1. Transportation Between Facilities: If a company has multiple production sites and products or components need to be regularly transported from one site to another, this represents waste/muda.
  2. Poor organization of the workspace: If the workspace is not organized efficiently, products may have to be moved longer distances than necessary. which creates transport waste.
  3. Moving Tools (Maintenance): If technicians need to regularly transport tools or equipment from one place to another is a waste.
  4. Transportation of spare parts (Maintenance): For example, if spare parts are stored in a central warehouse and must be transported to the equipment location each time a repair is necessary.

Muda Overprocessing

  1. Excessive packaging: If a product is packaged more than is necessary for its protection or to meet customer expectations, this constitutes overprocessing.
  2. Higher quality on demand: For example, if a component is polished to a mirror shine when the customer only asks and pays for a matte finish, this is overprocessing.
  3. Excessive repairs (Maintenance) : If a minor part of a machine breaks and the whole machine is replaced rather than just repairing the broken part, it may be considered overprocessing.
  4. Use of oversized spare parts (Maintenance): For example, installing a motor that is more powerful than it is is needed on a piece of equipment could be considered overprocessing.

Muda Inventory

  1. Inventory of raw materials: If a company stores more raw materials than it needs for immediate production, this constitutes excess inventory. This unnecessary inventory can be expensive in terms of storage space and can also become obsolete or deteriorate over time.
  2. Products in process: If a production step produces the parts needed for the next step faster than this one, or in too large a batch, this creates a temporary inventory between the two steps.
  3. Spare Parts (Maintenance): If a company keeps more spare parts than it has needed for routine repairs, this constitutes excess inventory. These parts can take up valuable storage space and may never be used if they don't match the failures that actually occur.

Muda Unnecessary movement

  1. Inefficient Workspace Layout: If the workspace is not logically organized, workers may have to walk back and forth unnecessarily. For example, if the workstations are not arranged according to the order of production operations.
  2. Poor Ergonomics: If workstations are poorly designed, workers may have to perform unnecessary or awkward movements, such as bending, twisting, or reaching for objects.
  3. Finding tools or parts (Maintenance): If service technicians need to spending time looking for the tools or parts they need.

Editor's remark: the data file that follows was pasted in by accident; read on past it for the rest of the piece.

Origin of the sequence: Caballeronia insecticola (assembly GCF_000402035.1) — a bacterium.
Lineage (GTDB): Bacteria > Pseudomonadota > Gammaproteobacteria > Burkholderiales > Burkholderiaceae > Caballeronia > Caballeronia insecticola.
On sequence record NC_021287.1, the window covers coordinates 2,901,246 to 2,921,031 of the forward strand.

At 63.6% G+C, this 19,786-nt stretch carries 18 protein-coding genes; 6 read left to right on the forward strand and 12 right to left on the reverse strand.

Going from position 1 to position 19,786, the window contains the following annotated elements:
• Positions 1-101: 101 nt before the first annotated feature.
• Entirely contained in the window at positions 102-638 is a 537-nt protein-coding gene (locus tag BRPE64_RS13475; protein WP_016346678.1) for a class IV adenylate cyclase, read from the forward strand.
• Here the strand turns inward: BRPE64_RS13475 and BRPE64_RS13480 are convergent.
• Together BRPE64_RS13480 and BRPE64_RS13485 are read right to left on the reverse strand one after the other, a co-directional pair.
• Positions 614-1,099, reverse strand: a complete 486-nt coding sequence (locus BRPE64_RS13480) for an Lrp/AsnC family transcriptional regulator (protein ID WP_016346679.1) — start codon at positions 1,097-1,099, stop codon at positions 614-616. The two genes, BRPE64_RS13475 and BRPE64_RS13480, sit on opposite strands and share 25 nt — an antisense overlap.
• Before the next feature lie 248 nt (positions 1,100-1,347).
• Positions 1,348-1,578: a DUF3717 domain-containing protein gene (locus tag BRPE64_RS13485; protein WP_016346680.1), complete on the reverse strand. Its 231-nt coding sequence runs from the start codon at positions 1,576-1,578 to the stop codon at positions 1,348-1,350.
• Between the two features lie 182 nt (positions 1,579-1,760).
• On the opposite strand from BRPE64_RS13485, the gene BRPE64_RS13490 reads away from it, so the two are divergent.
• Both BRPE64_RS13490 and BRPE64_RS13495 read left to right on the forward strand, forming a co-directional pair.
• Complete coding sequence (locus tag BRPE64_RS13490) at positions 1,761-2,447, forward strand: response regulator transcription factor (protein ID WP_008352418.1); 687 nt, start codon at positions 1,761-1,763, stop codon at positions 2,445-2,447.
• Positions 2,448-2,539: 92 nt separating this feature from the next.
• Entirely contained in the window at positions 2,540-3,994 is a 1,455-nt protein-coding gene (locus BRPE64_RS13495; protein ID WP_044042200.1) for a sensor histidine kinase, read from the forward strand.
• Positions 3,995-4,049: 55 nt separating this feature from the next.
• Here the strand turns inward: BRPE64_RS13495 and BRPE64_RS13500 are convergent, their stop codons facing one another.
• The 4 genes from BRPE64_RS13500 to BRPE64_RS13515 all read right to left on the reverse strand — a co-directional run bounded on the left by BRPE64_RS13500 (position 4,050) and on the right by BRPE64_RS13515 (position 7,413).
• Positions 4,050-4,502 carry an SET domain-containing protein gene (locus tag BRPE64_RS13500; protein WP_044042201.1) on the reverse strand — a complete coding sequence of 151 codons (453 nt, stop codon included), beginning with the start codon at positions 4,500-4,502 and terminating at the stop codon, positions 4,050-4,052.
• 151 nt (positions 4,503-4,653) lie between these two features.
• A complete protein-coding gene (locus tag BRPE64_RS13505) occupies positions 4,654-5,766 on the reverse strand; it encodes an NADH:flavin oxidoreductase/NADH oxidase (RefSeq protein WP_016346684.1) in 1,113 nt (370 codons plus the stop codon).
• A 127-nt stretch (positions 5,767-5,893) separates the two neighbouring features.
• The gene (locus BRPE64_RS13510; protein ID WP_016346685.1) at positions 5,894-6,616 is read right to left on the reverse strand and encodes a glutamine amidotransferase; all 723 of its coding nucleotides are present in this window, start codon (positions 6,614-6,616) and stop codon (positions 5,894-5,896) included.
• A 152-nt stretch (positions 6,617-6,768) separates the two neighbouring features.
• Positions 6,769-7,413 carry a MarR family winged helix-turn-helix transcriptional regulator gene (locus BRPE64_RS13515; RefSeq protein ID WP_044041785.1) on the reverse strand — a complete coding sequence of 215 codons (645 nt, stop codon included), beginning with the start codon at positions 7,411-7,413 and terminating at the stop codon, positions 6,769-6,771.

4. Difficult access to the equipement (Maintenance): If technicians have to climb, twist or move a lot to access the equipment they need to repair.

Muda Defects

  1. Improperly Machined Parts: In a manufacturing plant, parts that are improperly machined and do not meet required size, shape, or surface specifications would be considered defective.
  2. Assembly errors: If the parts are assembled incorrectly, for example if the screws are incorrectly tightened or if the components are put in the wrong order, this can lead to defects.
  3. Improper Repairs (Maintenance): If a machine is improperly repaired, such as if a spare part is incorrectly installed or if the underlying issue is not properly addressed, this may be considered a defect.
  4. Ineffective preventive maintenance (Maintenance): If preventive maintenance is not done properly, it can lead to faults later. For example, if a machine's oil is not changed in time, it can lead to excessive wear and premature failure.

Muda Non-use of talents

  1. No involvement in process improvement: If employees have ideas for improving production or maintenance processes, but are not encouraged or allowed to share them or to implement them, this is a non-utilization of talents.
  2. Insufficient Training: If workers are not trained in different tasks or machines, they could be underutilized when a need arises elsewhere in the production line.
  3. Lack of Accountability: If employees are not empowered or do not feel responsible for the quality of their work, their skills and commitment may be underutilized.
  4. No involvement in developing maintenance plans (Maintenance): If maintenance technicians have any ideas to improve maintenance plans, but are not encouraged or allowed to share or implement them, that is a muda.
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Saturday, 13 July 2024